Intermediate level writers should aim to be proficient writers, sharing your writings with friends and not forgetting to hone your craft by experimenting with various writing styles and explore the wonderful ‘world of writings’ out there. Happy writing!



Further Reading:
(i)Introduction
(ii) Describe the Scene
(iii) Describing People (Characters)
(iv)Describing Action(s)
(v)Dscribing Feelings (Emotions)
(vi)Using Dialogues
(vii)Be Different (Beginning & Ending)
(viii)Detecting Errors (Nothing Is Perfect)

Mr. James Chow (Nov 2013)
English Tutor
Kent Ridge Tutors @ Jurong

For more information, please contact us via

Jurong West Branch (KRTC@JW)
Email : jurongwest@krtc.com.sg
Hotline : (+65) 6397 0444

The 7 Ds Of Narrative Writing In Primary Schools (viii) Detecting Errors

(How to) Detect Errors (Nothing Is Perfect)?

Ideally, every piece of writing should begin with a draft. But in class and during exams without the luxury of time, only 50 minutes, one has to plan, write and adapt as the writing progresses from paragraph to paragraph seamlessly and coherently. This is where the skill and ability to read, check and change are useful and essential tools for beginning and intermediate writers. Even adult writers need to re-check their writings in their daily work as well as in everyday emails.

Some good pointers are:

check after completing one or two paragraphs instead of waiting till the last sentence as there will be too much to screen through and you will surely miss something as you read through chunks of text. By checking after every one or two paragraphs, it keeps you on track and focused.

develop an effective habit of checking spelling, punctuation and the use of pronouns as you move from sentence to sentence; with practice, it can be done quite effortlessly.

zoom into tenses, structures and syntax next. This really requires a certain level of language competency but anything less would produce a less than satisfactory piece of writing, no matter how much good ideas had gone into the whole process of developing the story.

look again at how the story develops; are the ideas logical and relevant to the plot and are there any gaps which need to be addressed. It is good to be imaginative but being incredible is an ‘overkill’.



Further Reading:
(i)Introduction
(ii) Describe the Scene
(iii) Describing People (Characters)
(iv)Describing Action(s)
(v)Dscribing Feelings (Emotions)
(vi)Using Dialogues
(vii)Be Different (Beginning & Ending)
(ix)Conclusion

Mr. James Chow (Nov 2013)
English Tutor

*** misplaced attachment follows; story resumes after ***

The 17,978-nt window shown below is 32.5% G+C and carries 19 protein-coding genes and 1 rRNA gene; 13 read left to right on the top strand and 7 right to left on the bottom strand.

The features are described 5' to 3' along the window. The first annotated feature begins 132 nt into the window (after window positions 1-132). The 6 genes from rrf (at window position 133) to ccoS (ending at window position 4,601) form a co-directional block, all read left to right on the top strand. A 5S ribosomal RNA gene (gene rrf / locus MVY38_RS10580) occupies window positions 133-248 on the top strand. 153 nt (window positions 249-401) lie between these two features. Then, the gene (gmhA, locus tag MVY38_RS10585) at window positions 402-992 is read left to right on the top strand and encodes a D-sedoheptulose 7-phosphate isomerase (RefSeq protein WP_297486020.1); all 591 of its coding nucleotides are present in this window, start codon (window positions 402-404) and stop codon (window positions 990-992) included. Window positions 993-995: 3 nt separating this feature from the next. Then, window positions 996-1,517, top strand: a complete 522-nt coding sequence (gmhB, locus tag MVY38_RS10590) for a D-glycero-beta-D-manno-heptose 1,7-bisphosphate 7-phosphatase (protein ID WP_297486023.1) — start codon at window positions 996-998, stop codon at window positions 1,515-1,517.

Kent Ridge Tutors @ Jurong

For more information, please contact us via

Jurong West Branch (KRTC@JW)
Email : jurongwest@krtc.com.sg
Hotline : (+65) 6397 0444

The 7 Ds Of Narrative Writing In Primary Schools (vii) Be Different

(How to) Be Different (Beginning & Ending)?

Great and successful movies have something special that tells a story and filmed in a refreshing and different way, and it is this freshness in the presentation that somehow mesmerises and also surprises. All too common beginnings are like, ‘It was a dark and stormy night’, ‘One day last week’, ‘After school, my friends and I’ or ‘I woke up bright and early’.

Besides being dull, most students would also be using such simple and unimaginative phrases to start a story or a new paragraph. Better examples are :

Beginnings

The glow of the orange setting sun rested between the hills as darkness slowly and quietly descended upon our campsite while hundreds of night creatures stirred noisily from their slumber.

“Come here everyone! Look, what I’ve found and it’s heavy too!” gasped May as she slumped to the ground, breathless and her face stained with streaks of dirt and beads of perspiration.

Never again would I leave the house without my mother’s permission. I could still remember very vividly how that unforgettable day began so innocently but little did I realise that it was the calm before the perfect storm.

Avoid ending your writing like what you would do in class writing. Common endings are : ‘I was given a reward for ….’, ‘The Principal praised me during assembly for. . .’ or ‘I went home and told my parents about the good deed . . .’. Be more creative!

Endings

We ran without once looking back at the eerie building, well aware that there was someone or something behind the window curtains watching us leave. Needless to say, we never went back ever again.

The red-faced boys sank to the ground and bowed their heads, too ashamed to face their less than happy parents. With a wise look and in her usual motherly voice, the Principal smiled and said, “The more you have, the more you want.”